They requested the free consultation, they booked a demo, whatever that mechanism is that requested sales literature of some kind, or asked for the free quote, whatever that is if you just have an open field text that says, How did you hear about us? Do not give them options. Let them write it in. If your podcast is making a difference, they will say the podcast they’ll probably say a couple of things they usually do. Because it’s usually a combination of channels. People are like you remember the ones that have had been impacted by and they might be like, Oh, I found you on LinkedIn. And I’ll listen to your podcast.
That’s what they’ll tell you as they’re coming in to ask the boss buying questions. And then if you want to go to the next step, how many of the people mentioned podcast converted to revenue, and then you can map some revenue to it? It’s probably the most quantitative way you could do it. But you have to take a more qualitative answer in doing it and not let hotspots like or any of the CRM tools like reporting metrics tell you because they’ll never HubSpot can’t track that Salesforce can’t track that none of them can track that because there’s this gate called Apple, Google and Spotify who don’t give you that kind of information.
Actually, there are ways to get the information, but it’s not as reliable. But there are ways to get the information that I found out recently, I was like, Okay, there’s some ad retargeting plays you can do with IP addresses and stuff that I found out. So but only big players can even afford to play with that kind of stuff. So
Kenny Soto 27:55
Dan, I have two more questions for you. When it comes to seven years of podcasting, what are some key takeaways that you learned about b2b growth from the great b2b growth show?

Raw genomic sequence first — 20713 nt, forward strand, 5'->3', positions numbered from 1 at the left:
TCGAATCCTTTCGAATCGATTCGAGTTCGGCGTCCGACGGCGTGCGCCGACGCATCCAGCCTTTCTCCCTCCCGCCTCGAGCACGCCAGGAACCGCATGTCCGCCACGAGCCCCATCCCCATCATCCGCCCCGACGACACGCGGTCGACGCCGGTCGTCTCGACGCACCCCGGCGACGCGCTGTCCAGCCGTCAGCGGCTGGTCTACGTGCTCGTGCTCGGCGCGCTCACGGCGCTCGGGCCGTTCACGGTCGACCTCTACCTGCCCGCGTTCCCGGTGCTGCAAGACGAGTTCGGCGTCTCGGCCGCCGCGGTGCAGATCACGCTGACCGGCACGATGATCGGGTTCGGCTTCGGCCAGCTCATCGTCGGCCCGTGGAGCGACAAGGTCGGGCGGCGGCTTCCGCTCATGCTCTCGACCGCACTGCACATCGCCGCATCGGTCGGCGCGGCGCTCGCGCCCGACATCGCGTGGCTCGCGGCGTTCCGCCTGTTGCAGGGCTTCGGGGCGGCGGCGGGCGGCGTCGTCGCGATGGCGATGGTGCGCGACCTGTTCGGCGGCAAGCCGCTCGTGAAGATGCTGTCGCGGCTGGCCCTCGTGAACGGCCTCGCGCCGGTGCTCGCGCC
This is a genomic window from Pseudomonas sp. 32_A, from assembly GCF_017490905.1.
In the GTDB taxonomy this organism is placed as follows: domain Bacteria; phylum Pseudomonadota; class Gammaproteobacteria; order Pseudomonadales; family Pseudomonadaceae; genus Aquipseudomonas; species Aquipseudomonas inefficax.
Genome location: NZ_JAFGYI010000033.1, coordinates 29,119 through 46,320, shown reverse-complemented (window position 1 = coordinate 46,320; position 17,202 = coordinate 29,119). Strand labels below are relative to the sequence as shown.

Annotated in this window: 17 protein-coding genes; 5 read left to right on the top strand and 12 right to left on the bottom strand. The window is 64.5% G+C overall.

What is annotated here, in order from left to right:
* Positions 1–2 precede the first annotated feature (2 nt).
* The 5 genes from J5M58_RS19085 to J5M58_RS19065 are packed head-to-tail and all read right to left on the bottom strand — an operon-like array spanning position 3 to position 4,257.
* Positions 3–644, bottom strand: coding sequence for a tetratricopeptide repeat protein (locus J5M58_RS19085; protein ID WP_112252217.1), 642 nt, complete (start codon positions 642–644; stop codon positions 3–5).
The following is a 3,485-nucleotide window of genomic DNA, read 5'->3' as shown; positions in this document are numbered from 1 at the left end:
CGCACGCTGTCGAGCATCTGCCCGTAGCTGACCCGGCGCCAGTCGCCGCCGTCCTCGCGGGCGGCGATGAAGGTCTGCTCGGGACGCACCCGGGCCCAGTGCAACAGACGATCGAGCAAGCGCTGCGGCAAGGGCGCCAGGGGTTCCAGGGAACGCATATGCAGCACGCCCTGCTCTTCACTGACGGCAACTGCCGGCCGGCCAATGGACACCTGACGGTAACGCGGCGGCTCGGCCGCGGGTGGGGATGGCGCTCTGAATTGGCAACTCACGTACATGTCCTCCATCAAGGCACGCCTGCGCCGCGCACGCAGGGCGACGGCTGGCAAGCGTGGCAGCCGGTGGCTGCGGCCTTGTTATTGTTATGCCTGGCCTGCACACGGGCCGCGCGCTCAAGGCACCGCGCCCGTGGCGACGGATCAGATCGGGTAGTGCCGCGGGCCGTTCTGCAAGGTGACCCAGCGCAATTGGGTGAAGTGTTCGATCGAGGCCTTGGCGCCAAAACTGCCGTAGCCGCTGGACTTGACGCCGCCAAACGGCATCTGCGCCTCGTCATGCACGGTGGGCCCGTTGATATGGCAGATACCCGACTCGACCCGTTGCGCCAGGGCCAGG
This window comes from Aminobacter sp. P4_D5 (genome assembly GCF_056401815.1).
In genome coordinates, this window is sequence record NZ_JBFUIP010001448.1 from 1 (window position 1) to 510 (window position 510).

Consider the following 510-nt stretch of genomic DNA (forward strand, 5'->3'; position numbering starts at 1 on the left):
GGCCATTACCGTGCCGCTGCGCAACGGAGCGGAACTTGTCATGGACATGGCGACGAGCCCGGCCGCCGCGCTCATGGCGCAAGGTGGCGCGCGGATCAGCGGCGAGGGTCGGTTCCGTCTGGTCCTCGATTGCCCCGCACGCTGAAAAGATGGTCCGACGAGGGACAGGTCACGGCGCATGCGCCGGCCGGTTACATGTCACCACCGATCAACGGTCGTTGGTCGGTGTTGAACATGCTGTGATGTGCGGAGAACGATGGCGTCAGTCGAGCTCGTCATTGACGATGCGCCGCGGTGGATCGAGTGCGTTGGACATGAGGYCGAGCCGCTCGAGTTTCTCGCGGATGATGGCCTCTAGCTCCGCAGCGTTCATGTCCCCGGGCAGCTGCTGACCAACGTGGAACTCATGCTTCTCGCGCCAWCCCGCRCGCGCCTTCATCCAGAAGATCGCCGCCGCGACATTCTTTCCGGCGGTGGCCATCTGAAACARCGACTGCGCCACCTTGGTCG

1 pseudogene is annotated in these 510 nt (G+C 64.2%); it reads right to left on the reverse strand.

Dan Sanchez 28:13
As someone who’s a host, I mean, there are 2000 episodes of those podcasts that I’ve done probably 200 of those. So I’ve done probably 10% of the episodes of b2b growth. So we’ve had many hosts on it. One of the biggest things that I’ve learned is the thing that we call the Oprah effect. And you’ve probably found it, you’ve even mentioned it in your own thing, like when you’re the host of a show.
People see you differently, which is really funny to me, because people, you’re just they’re asking questions, but people often walk away thinking like, Oh, you’re really good at this. You’re really knowledgeable. You’re like, attack. I just asked questions. I don’t even share what I knew. But they have this perspective, even the guests, but the audience has it even more. And if you think about it, Oprah as we call it, the Oprah effect because Oprah is the frickin master of this man.
She’s just a journalist, but she interviews all these awesome people. And over the course of decades, people are like Oprah as amazing. Ah. So it’s the Oprah effect, like the impact of being a host of your own media channel has that effect on you, and people’s perceptions of you change in a good way.
And a very profitable way to if you have something to sell them later, because that positions you as an expert on the thing that you’re interviewing them about, even if you’re not. But of course, you will be after enough interviews because you’ve talked to 100 or 200. Experts in the field practitioners, authors, and thought leaders on it right? So you will be this. It’s a great way to learn.
The other thing about podcasts is I don’t know about you, but like, I’m definitely naturally introverted, man. Like, but I want to go and meet people I want to build friends I write books like Never Eat Alone, which talk about the value You have networking and how it’s so good to know people. And we all know the same. Like, it’s not about what you know, but who you know. And you’re just like, oh, but how do I meet more new people that make them like me? Podcast, freaking podcast is the easiest thing.
Because you, you now have a mechanism to go and be like, Hey, I’d like to talk to so and so. So now I can confidently just shoot them a DM and be like, Hey, I would love to talk to you on our podcast about this thing that you’re good at. interested? Sure. Now all of a sudden, you’re having an hour-long conversation with that person, you do that enough and have them back up once or twice, and then you stay up, stay up to date with them and socialize and even meet them in person.